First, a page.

The current climate change narrative took years to develop. While Kenney’s campaign commitment to fight back with more and better information through UCP’s pro-industry “war room” is welcome, knocking some sense into people who fill their cars up with refined bitumen to drive to an oil sands or pipeline protest using directions from their plastic smart phone is going to be extremely challenging. Facts no longer matter.

The other aspect of climate change that is having, and will have, an impact on Alberta is the fossil fuel divestment movement and its more sophisticated derivatives such as the Task Force on Carbon-Related Financial Disclosures (TCFD) (see David Yager, EnergyNow February 2019). These initiatives started years ago when climate activists launched a long-term plan to make it morally reprehensible to own shares in oil, gas or coal companies. This was accompanied by pressuring financial institutions such a mutual funds, pension funds or banks to either restrict or quit providing capital to fossil fuel companies.

The TCFD initiative is attempting to persuade fossil fuel, pipeline or other companies to disclose today their future business risk caused by climate change. This started in the U.S. and Europe and affects a board range of businesses. Railway companies, for example, are supposed to tell current and future investors when their tracks are close to oceans or other bodies of water that will rise because of climate change, thus causing business disruption. Carbon resource companies are supposed to find some way to disclose how their current business model may be rendered unsustainable because of reductions in product demand because of non-carbon alternatives, restrictions on production or higher carbon taxes. Basically, they are be asked to report today how they will manage being out of business in the not-too-distant future.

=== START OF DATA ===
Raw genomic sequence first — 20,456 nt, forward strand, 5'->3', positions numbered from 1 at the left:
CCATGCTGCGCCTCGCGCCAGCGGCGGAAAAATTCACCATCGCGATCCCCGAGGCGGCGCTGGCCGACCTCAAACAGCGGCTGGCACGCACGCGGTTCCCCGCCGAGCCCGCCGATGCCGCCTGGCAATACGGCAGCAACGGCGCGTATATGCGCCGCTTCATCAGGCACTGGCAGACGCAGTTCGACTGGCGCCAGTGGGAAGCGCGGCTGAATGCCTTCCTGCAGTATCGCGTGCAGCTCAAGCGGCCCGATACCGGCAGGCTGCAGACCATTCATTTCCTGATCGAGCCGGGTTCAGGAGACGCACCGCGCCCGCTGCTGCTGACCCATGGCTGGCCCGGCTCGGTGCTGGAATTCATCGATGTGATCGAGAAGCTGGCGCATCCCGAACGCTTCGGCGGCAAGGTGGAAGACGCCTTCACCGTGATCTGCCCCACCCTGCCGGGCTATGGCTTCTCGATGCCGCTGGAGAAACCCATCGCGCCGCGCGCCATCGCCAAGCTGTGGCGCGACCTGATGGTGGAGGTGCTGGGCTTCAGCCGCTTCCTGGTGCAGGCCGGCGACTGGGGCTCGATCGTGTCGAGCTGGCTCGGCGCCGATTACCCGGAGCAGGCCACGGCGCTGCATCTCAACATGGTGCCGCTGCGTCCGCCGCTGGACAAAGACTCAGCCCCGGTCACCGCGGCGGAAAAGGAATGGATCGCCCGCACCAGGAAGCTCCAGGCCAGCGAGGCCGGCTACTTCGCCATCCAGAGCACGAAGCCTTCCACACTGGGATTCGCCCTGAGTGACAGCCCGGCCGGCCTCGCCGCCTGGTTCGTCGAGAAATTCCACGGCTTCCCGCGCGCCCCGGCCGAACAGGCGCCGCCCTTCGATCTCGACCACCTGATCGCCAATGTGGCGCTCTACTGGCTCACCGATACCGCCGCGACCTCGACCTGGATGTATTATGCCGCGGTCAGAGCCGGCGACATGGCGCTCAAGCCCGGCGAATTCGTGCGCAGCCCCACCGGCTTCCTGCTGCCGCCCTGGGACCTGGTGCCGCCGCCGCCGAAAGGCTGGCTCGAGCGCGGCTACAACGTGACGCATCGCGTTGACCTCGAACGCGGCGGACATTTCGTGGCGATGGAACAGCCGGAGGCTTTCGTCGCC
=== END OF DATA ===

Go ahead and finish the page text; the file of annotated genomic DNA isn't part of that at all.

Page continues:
This is accompanied by an ESG or Environmental, Social and Corporate Governance movement requiring disclosure about non-operational issues such as emissions, gender equity or other forms of “social license”. All this is meant to direct capital towards “sustainable investing”, the implication being fossil fuels are not sustainable because they are dangerous. Like tobacco.

What is remarkable is how quickly and broadly these influences on capital flows have grown. Alberta was built entirely on funds from other places because when the industry started out, Alberta had few people and no money.